Wednesday, June 29, 2011

When Food Comes Full Circle

Life back then was very "English", as my cousins used to say.
Living in an oiltown set up by the British had touches of  the culture everywhere.
Definitely on food.

So we grew up munching "hamburgers" over a sunday evening movie in the Club, saw our mums serve roast chicken and mutton curry with equal aplomb. Our pantry shelves were lined with canned food- baked beans, sausages and sardines. The supper served at parties included soups and croissants.It was a time when puri sabzi and bacon and eggs shook hands on dining tables.

Then Guwahati happened.
Meals were mostly Indian- rice, dal, the mandatory vegetable and the special non vegetarian whenever my mother could make it. College life meant chole bhature in the canteen, aloo paratha at Kalyani, egg rolls at Feeds and oh yes- the butter chicken and naan we would treat ourselves on birthdays  at Prag.

Oh Calcutta ( Kolkata) and our Bengali cook dished up fish curries and aloo posto . Fish happened in my life like never before and at the behest of my good friend Shivaji, I also made the Sunday trip to buy fresh fish.
Gol Gappas, aloor dom, jhaal muri ruled the roost. So did the PeterCat Chelo kebab and the Prince Biryani.
The mishtis became permanent residents inside our fridge.

Mumbai  brought home a Gujrati cook who was really not a cook but managed to dish out basic stuff. Our meals were mostly chapatis and a  veg dish and dal  cooked by her coupled with maybe some sausages or cutlets from Venkys fried before dinner. She would cook in the morning and the same food would be breakfast, lunch and dinner. ( Diaries of a working woman!!!). Sundays saw me cooking Assamese fish curry and chicken.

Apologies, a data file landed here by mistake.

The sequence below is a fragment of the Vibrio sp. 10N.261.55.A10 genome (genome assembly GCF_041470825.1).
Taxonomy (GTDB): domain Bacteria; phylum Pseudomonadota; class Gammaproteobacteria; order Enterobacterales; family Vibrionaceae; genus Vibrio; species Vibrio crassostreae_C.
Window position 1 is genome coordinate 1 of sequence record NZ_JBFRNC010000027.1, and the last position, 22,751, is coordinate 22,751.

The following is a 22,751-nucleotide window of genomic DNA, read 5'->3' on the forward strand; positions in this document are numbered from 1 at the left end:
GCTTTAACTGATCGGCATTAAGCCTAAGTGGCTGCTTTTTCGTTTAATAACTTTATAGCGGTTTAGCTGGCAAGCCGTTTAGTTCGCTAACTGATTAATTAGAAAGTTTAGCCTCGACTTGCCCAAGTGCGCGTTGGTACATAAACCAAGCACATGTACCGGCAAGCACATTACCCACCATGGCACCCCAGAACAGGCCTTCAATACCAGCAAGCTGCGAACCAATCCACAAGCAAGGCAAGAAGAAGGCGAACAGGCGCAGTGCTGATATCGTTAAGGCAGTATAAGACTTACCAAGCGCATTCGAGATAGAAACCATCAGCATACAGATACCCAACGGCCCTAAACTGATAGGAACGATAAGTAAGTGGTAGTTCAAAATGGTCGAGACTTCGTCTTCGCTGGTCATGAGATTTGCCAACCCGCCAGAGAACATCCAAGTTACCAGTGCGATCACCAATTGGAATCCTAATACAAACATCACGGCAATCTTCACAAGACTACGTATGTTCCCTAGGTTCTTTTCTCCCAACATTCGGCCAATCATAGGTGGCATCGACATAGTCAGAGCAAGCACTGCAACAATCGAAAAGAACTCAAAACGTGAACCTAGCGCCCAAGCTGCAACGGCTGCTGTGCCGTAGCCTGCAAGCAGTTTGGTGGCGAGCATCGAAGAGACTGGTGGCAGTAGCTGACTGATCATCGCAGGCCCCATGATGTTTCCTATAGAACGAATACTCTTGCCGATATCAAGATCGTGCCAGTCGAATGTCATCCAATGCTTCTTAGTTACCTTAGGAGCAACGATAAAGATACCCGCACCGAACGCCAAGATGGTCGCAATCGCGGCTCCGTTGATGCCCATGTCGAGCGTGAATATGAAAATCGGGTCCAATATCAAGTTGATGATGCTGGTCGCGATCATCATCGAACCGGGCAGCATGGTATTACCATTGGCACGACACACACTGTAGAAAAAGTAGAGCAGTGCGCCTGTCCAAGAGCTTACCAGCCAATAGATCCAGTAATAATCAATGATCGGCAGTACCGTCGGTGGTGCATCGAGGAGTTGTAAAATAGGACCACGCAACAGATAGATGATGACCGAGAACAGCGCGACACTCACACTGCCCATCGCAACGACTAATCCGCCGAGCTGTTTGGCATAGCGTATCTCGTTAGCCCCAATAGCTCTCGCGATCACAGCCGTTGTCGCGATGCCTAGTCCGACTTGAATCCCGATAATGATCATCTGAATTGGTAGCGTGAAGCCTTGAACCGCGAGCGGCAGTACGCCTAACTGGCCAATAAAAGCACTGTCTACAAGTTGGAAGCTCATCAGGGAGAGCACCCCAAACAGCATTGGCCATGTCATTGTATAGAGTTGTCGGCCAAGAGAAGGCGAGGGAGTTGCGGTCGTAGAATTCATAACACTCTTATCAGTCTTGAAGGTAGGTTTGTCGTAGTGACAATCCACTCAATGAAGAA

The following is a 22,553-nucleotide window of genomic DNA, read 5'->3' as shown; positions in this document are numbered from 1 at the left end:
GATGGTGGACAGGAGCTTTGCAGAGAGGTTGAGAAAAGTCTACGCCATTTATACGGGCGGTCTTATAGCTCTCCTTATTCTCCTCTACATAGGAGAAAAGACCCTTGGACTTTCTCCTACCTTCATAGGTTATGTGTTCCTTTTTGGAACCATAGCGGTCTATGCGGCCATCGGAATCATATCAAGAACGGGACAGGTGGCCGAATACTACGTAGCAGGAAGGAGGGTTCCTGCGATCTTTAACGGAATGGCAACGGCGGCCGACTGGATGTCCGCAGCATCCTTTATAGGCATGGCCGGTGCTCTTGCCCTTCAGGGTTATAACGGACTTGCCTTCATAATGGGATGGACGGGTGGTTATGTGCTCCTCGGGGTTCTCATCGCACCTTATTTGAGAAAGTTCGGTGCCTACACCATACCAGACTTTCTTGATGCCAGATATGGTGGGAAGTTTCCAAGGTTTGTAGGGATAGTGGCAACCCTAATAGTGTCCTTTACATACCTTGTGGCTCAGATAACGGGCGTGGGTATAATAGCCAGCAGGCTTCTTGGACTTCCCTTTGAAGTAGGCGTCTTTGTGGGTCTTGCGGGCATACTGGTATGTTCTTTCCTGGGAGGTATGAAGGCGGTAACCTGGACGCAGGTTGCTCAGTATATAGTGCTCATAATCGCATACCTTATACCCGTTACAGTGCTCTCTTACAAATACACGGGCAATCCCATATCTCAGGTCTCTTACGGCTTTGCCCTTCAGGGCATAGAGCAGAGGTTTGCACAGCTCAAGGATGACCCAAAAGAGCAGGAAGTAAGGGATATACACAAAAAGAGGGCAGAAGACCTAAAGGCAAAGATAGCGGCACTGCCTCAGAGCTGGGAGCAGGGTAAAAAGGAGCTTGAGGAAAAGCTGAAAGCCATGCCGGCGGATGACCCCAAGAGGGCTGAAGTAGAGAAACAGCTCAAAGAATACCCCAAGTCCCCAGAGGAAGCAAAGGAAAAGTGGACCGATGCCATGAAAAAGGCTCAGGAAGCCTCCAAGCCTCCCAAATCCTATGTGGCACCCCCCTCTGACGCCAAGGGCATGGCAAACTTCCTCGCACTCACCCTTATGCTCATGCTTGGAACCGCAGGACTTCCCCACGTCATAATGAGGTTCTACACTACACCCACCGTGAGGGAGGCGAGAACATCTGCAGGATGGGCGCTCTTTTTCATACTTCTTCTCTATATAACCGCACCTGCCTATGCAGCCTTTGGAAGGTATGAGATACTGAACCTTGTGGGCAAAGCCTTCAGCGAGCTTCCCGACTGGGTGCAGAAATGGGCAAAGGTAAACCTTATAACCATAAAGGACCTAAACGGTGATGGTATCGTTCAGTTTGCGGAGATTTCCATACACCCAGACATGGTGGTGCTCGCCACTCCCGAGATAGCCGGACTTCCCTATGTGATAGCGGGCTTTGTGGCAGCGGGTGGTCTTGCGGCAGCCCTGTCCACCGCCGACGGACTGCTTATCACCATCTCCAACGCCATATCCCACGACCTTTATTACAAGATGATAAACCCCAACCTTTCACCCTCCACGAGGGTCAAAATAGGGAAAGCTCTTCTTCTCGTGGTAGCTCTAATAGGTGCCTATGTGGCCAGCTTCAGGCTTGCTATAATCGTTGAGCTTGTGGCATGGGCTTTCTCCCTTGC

Eating out was usually fast food or definitely only Indian and Chinese in fine dining.  And how can I forget my orders from our neighbouring Gurukripa- my daughter loved the Chicken 65 ( which I mistook for a Chinese dish)

So Mumbai was again primarily simple Indian and good Chinese and Konkani.

Finally , it's Delhi. Life  has become one euphoria of exotic roasts, pan Asian, Mediterranean, bakes, stir fries- you name it.It's like a TLC show happening live every meal.

But what I love most is the fact that everything I used to remember  from way back then has reappeared. 
Life ( and food) has come full circle.


  1. Nothing quite like the food in Kolkata, I think. Ever noticed how the Assamese always speak from the heart when it comes to food? So do Bengalis. No other community asks you for details on your meals like the Assamese and Bengalis do. Growing up in the tea gardens became the bane of my existence after a point - I am super-critical about food, but I still eat rubbish.

    And the household help in Mumbai is always a pain. With age catching up, I HAD to learn how to cook, instead of complaining all the time about how things tasted back then. Bought an oven, too, to bake long forgotten recipes. Even then, I am no match for either my mother or any other lady of that era.